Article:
Text "C of N" on a postal numismatic cover surrounded by coins and tokens. See "About" page for list.

Coin of Note

Knowledge, one coin at a time.

Saint Eligius, pray for us

Inverted anchor cross. A cross with slightly widened ends, with two anchor flukes coming out of the top and curving left and right, also with slightly widened ends.

Generic selectors

Exact matches only

Search in title

Search in content

Post Type Selectors

Great Western Railway Pay Cheque

I have always had an interest in railways. Both as a practical means of transportation, and the romantic, nostalgic aspect of train travel. The railways, like a number of others industries in the 19th and 20th centuries, used “checks”, “cheques” or “tallies”. These are a special type of token, used by employees, and individually numbered to each employee.

Some pieces were used to denote who had a particular tool. These Great Western Railway cheques helpfully include their purpose on them. This is a pay cheque. Wikipedia has a description of their use: “The one-sided identification cheques were usually drawn from the wages office on a Thursday, prior to the Friday payday. The cheques would then be exchanged for a payslip, and the wages paid on signature”

Semicircle token (Round with a flat bottom) with G.W.R. above the stamped number, and the use "Pay cheque" below.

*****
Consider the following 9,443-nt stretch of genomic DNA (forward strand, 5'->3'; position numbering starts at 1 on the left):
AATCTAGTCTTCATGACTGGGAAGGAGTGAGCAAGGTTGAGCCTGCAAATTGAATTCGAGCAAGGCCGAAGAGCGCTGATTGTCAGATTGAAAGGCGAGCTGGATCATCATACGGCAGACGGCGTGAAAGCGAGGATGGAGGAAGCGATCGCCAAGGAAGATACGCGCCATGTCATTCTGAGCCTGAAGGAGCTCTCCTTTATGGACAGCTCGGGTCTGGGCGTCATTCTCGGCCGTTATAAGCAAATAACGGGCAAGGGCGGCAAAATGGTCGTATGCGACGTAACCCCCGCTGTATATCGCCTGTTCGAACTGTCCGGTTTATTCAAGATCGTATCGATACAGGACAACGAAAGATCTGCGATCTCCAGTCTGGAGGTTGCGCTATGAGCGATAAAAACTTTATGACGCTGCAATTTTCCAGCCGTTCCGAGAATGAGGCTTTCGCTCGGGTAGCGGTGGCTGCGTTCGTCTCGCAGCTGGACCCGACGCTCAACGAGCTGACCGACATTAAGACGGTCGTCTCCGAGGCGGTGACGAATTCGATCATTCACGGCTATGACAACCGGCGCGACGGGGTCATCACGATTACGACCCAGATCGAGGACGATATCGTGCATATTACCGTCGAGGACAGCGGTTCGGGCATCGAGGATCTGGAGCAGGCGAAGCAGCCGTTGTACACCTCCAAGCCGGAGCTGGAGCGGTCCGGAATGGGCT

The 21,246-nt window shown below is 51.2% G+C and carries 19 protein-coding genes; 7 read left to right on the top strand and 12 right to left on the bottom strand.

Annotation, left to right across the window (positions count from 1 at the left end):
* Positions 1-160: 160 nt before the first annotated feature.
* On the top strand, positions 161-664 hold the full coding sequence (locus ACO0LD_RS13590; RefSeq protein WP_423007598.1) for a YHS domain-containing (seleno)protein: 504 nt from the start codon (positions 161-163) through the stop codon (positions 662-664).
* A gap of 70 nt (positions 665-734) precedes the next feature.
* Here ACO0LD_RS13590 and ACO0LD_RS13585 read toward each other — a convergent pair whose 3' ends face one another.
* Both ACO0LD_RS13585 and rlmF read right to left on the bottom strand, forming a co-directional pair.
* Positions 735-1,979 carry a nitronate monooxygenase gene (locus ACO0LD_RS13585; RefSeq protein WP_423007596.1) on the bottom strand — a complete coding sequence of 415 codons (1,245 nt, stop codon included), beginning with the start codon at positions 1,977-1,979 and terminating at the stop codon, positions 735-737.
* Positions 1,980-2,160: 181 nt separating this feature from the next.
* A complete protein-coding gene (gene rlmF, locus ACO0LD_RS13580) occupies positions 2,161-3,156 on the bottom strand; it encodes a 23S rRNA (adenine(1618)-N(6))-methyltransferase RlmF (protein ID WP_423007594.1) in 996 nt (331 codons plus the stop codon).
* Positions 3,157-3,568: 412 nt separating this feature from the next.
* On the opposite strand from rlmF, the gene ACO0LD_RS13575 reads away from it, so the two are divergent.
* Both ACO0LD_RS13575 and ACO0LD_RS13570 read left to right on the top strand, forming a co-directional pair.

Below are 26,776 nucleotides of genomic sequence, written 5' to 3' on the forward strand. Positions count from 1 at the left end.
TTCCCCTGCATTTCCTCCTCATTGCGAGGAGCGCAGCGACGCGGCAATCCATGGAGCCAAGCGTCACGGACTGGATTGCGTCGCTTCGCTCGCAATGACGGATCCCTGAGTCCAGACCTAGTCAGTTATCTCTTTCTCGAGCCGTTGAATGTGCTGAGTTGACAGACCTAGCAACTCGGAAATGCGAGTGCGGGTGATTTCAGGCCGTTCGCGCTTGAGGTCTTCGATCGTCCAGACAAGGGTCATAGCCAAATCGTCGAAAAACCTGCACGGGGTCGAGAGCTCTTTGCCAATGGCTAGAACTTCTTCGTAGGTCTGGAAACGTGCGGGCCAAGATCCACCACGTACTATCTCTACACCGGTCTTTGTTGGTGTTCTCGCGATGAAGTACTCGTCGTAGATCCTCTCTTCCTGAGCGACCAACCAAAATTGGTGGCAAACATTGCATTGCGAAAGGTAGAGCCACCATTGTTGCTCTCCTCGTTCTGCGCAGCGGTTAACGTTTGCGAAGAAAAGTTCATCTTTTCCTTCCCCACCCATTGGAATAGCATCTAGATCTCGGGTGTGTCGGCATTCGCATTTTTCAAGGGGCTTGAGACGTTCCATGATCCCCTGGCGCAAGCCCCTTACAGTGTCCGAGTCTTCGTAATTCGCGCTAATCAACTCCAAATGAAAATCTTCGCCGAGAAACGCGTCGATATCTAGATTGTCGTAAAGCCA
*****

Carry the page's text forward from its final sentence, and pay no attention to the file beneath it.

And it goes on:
This piece was issued to employed 199, by the Great Western Railway in the United Kingdom.

The blank back of the pay cheque.  The indentation caused by the stamped numbers is visible.

The reverse of many of these pieces is blank.

The Great Western Railway was one of the first railways in the United Kingdom, being formed in 1833 by one of the most prominent figures of the industrial revolution, Isambard Kingdom Brunel.

These continued to be used into the British Railways era (post 1948). Here is a photo of a GWR 2-6-2T No. 5521 arrives at Lydney junction. Image courtesy Geograph / Chris Allen:





Leave a Reply

Your email address will not be published. Required fields are marked *

This site uses Akismet to reduce spam. Learn how your comment data is processed.